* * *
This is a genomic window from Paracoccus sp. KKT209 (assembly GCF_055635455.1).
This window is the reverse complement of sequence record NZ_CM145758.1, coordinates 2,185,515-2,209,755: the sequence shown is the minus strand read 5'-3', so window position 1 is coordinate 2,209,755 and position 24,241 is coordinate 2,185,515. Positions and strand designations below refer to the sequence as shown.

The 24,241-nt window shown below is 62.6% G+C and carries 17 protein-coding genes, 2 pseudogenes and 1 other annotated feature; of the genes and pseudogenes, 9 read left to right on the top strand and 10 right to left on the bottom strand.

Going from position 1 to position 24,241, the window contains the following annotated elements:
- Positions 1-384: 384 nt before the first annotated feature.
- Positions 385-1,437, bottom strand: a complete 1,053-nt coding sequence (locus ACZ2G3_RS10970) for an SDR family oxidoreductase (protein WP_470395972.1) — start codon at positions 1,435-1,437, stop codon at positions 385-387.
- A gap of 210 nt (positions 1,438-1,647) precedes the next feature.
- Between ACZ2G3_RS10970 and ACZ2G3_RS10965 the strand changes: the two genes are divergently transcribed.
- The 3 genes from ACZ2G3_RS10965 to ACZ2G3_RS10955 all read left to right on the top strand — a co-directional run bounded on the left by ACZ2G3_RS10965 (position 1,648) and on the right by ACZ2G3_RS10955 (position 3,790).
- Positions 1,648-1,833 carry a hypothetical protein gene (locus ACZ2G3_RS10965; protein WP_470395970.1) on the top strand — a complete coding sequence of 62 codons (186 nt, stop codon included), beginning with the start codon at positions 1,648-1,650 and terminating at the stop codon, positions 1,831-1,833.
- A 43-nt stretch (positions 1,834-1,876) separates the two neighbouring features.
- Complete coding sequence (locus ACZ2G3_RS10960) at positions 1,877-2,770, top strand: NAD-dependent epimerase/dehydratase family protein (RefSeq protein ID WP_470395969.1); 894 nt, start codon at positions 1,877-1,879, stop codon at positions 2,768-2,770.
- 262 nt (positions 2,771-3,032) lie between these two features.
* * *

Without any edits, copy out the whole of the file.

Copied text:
This is a genomic window from Paracoccus sp. KKT209 (assembly GCF_055635455.1).
This window is the reverse complement of sequence record NZ_CM145758.1, coordinates 2,185,515-2,209,755: the sequence shown is the minus strand read 5'-3', so window position 1 is coordinate 2,209,755 and position 24,241 is coordinate 2,185,515. Positions and strand designations below refer to the sequence as shown.

The 24,241-nt window shown below is 62.6% G+C and carries 17 protein-coding genes, 2 pseudogenes and 1 other annotated feature; of the genes and pseudogenes, 9 read left to right on the top strand and 10 right to left on the bottom strand.

Going from position 1 to position 24,241, the window contains the following annotated elements:
- Positions 1-384: 384 nt before the first annotated feature.
- Positions 385-1,437, bottom strand: a complete 1,053-nt coding sequence (locus ACZ2G3_RS10970) for an SDR family oxidoreductase (protein WP_470395972.1) — start codon at positions 1,435-1,437, stop codon at positions 385-387.
- A gap of 210 nt (positions 1,438-1,647) precedes the next feature.
- Between ACZ2G3_RS10970 and ACZ2G3_RS10965 the strand changes: the two genes are divergently transcribed.
- The 3 genes from ACZ2G3_RS10965 to ACZ2G3_RS10955 all read left to right on the top strand — a co-directional run bounded on the left by ACZ2G3_RS10965 (position 1,648) and on the right by ACZ2G3_RS10955 (position 3,790).
- Positions 1,648-1,833 carry a hypothetical protein gene (locus ACZ2G3_RS10965; protein WP_470395970.1) on the top strand — a complete coding sequence of 62 codons (186 nt, stop codon included), beginning with the start codon at positions 1,648-1,650 and terminating at the stop codon, positions 1,831-1,833.
- A 43-nt stretch (positions 1,834-1,876) separates the two neighbouring features.
- Complete coding sequence (locus ACZ2G3_RS10960) at positions 1,877-2,770, top strand: NAD-dependent epimerase/dehydratase family protein (RefSeq protein ID WP_470395969.1); 894 nt, start codon at positions 1,877-1,879, stop codon at positions 2,768-2,770.
- 262 nt (positions 2,771-3,032) lie between these two features.